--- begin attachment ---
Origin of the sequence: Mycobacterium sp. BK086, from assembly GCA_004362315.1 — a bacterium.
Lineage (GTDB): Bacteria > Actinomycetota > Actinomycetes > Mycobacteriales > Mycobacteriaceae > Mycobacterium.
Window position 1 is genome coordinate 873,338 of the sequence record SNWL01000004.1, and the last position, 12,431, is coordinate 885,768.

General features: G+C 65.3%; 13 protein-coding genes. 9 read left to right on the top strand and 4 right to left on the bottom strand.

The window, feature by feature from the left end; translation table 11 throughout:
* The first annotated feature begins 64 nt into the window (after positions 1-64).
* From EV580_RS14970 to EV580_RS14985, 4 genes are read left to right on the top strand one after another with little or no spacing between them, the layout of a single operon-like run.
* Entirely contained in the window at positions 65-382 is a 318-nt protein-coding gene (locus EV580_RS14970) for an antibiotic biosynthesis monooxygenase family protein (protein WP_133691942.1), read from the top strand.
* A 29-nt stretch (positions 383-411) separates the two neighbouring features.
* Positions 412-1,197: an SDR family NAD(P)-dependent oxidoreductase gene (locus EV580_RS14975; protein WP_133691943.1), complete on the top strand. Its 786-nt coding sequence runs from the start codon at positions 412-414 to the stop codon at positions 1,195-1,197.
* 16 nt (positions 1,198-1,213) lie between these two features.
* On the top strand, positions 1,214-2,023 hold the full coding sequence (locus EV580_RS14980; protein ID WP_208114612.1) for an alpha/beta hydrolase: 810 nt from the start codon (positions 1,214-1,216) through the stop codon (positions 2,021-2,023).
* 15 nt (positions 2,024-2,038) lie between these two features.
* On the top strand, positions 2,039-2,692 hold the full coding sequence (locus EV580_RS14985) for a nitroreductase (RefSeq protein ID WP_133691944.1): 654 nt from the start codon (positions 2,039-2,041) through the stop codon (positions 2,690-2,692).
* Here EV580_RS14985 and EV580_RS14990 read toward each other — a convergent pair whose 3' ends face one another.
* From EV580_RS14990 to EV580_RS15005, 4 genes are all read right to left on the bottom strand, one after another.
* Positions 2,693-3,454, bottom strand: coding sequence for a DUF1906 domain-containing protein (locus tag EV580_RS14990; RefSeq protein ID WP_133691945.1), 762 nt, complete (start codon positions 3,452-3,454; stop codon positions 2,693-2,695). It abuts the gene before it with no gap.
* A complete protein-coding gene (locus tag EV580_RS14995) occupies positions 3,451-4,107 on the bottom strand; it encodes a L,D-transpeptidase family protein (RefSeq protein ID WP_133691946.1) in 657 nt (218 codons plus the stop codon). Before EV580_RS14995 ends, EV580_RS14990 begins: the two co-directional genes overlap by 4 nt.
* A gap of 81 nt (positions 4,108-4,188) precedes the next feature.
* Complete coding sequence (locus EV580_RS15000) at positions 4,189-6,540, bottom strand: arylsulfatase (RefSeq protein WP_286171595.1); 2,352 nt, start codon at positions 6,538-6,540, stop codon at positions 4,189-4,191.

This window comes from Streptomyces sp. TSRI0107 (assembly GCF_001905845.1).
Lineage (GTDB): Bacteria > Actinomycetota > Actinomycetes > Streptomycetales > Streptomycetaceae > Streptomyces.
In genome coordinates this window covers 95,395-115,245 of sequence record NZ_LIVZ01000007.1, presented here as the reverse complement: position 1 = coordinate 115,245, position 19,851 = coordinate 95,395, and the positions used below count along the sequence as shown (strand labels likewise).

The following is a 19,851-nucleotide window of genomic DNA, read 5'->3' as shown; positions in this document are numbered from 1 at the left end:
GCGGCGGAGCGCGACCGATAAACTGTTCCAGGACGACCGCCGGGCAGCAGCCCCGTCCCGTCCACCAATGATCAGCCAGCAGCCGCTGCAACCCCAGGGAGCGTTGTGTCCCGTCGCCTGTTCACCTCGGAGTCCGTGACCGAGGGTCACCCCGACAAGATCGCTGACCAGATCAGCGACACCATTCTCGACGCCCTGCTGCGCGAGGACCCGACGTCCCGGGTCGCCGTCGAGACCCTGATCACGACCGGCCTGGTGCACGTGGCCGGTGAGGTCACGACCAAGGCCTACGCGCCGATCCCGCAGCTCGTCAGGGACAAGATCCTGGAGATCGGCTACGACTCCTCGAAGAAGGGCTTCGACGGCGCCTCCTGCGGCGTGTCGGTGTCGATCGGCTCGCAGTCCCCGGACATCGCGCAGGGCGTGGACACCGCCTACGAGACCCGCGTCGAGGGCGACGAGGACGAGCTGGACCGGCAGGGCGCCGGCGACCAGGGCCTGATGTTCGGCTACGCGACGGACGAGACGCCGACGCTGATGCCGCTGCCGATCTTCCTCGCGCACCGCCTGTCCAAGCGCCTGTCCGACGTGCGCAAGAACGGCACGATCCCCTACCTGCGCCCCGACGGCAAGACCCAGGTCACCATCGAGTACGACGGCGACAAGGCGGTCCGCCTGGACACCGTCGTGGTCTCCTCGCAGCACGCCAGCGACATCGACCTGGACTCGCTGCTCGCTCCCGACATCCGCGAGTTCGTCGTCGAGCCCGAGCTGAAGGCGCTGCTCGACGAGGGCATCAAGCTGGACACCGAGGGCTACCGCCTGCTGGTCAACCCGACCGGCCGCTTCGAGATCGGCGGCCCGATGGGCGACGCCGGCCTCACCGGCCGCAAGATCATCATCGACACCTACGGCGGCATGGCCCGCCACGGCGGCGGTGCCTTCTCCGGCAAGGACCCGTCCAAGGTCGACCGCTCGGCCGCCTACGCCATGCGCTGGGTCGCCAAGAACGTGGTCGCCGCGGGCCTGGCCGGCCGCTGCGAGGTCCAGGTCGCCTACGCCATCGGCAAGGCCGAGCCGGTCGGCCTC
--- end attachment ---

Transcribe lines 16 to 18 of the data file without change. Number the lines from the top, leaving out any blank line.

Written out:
* From EV580_RS14990 to EV580_RS15005, 4 genes are all read right to left on the bottom strand, one after another.
* Positions 2,693-3,454, bottom strand: coding sequence for a DUF1906 domain-containing protein (locus tag EV580_RS14990; RefSeq protein ID WP_133691945.1), 762 nt, complete (start codon positions 3,452-3,454; stop codon positions 2,693-2,695). It abuts the gene before it with no gap.
* A complete protein-coding gene (locus tag EV580_RS14995) occupies positions 3,451-4,107 on the bottom strand; it encodes a L,D-transpeptidase family protein (RefSeq protein ID WP_133691946.1) in 657 nt (218 codons plus the stop codon). Before EV580_RS14995 ends, EV580_RS14990 begins: the two co-directional genes overlap by 4 nt.